Kristie: “I’m sorry honey, McKenzie moved to Texas for her Daddy’s new Air Force job”
Kendrie: “But I miss her! She’s my best friend!” (bear in mind McKenzie is a casual friend whom Kendrie hasn’t seen, played with, inquired about, or asked for in any shape or manner in at least a month.)
Kristie: “Well, we’ll have to make some new friends”
Kendrie: “But McKenzie is my best friend and I only want her!!!” and then proceeds to cry for half an hour, recounting every fun second she has ever spent in McKenzie’s company. She’s like “Rainman”, for pete’s sake, and can’t let it go.
#3. Promises mean absolutely nothing. Case in point, conversation today:
Kristie: “So you SWEAR, if I get dressed, drive to the bank to get cash, drive you to Stevie B’s (local pizza parlor) and buy you pizza, you will eat it? You PROMISE??”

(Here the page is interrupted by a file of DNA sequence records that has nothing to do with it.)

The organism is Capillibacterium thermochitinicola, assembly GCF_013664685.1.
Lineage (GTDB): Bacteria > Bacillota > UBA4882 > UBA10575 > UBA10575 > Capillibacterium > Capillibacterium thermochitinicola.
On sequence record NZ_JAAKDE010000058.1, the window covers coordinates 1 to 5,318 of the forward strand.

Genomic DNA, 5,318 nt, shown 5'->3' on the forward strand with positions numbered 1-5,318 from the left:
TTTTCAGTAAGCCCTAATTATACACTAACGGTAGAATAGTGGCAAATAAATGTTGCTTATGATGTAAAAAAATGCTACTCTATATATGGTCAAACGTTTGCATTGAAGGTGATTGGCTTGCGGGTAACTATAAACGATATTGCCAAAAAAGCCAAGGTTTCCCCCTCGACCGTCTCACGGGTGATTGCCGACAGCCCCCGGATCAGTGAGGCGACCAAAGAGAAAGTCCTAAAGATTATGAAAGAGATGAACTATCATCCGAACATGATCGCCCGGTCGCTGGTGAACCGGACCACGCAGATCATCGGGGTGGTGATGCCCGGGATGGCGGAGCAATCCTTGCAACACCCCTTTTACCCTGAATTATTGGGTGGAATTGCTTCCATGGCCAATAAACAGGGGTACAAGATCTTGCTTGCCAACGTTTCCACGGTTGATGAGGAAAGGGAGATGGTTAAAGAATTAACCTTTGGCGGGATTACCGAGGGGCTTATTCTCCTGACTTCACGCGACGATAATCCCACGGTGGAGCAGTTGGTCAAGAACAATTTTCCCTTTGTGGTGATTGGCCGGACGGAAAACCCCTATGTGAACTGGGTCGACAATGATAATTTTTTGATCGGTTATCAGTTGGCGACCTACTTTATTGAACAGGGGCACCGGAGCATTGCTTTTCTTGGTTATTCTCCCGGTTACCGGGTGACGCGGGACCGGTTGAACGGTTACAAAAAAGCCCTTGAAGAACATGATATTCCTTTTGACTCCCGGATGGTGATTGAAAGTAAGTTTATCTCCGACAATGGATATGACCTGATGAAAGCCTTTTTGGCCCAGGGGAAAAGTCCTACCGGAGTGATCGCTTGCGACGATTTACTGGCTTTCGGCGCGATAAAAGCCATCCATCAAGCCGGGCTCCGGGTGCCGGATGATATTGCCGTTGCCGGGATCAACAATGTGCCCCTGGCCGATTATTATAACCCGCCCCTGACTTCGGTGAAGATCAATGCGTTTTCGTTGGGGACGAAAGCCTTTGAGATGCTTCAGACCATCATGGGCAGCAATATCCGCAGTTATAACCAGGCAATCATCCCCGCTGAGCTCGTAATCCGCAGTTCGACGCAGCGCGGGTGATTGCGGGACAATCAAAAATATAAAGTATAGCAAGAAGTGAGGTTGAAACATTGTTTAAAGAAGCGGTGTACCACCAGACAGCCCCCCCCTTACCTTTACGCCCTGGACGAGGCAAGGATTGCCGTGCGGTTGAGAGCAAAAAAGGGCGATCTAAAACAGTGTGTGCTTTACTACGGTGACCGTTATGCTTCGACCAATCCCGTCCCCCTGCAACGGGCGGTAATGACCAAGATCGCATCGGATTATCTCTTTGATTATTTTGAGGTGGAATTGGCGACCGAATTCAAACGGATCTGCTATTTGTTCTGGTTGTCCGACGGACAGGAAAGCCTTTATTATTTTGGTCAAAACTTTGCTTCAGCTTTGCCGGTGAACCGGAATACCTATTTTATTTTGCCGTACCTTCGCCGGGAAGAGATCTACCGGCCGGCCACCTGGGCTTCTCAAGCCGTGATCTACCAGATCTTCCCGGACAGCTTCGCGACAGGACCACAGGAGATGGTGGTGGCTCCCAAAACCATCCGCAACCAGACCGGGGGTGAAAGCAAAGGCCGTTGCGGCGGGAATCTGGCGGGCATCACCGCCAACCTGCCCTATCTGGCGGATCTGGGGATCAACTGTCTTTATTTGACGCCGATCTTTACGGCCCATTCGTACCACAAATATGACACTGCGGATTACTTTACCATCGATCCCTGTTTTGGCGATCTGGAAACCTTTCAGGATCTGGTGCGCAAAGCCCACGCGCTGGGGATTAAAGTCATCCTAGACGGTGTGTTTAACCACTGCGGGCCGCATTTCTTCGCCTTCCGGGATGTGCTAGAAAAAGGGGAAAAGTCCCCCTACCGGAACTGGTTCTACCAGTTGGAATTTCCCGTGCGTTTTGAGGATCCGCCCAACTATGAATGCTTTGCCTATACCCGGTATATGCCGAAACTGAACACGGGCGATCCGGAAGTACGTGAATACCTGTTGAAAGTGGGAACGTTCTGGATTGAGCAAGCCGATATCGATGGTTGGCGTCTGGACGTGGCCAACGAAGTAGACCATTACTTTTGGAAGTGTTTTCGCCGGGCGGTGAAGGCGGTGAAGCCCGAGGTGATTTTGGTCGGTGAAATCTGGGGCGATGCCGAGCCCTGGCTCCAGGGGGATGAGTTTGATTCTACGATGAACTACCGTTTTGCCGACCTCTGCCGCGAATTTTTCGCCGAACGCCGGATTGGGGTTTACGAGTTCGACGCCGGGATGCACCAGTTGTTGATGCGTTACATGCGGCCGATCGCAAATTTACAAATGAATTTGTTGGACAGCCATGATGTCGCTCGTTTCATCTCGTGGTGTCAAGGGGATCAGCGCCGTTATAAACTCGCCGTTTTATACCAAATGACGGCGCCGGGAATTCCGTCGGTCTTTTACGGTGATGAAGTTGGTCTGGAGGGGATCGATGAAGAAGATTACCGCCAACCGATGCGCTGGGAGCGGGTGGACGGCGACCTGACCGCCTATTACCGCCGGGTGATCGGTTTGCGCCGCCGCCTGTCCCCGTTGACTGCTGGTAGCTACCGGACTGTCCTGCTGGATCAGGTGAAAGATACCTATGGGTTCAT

Kendrie: “Yes, mom, I promise! I really, really, really, really want pizza for lunch; PROMISE!!”
Then she proceeds to eat one single solitary bite of the pizza … which, by the way, is the only single solitary bite of anything she has eaten for three days, if you don’t count the four bites of applesauce that we’ve mixed her Zofran in.
#4. There are actually MORE than seven layers of skin, as evidenced by the rough, tough, completely un-feminine patches of raw flesh around my knuckles caused by swimming in Purell for the past six months. I’m down at least nine or ten layers so far with no end in sight.
#5. The FDA is currently involved in secret meetings to announce the new, official food group for kids on chemo: “NOTHING” As in, “Kendrie, what are you hungry for?” NOTHING. “Kendrie, what would you like to eat?” NOTHING. “Kendrie, what are you going to waste away to if you don’t start eating?????” The only other food group being considered is the "Pokemon Blue Slurpee from Target" group, which we now value as our friend because at least it’s got sugar and calories in it, right?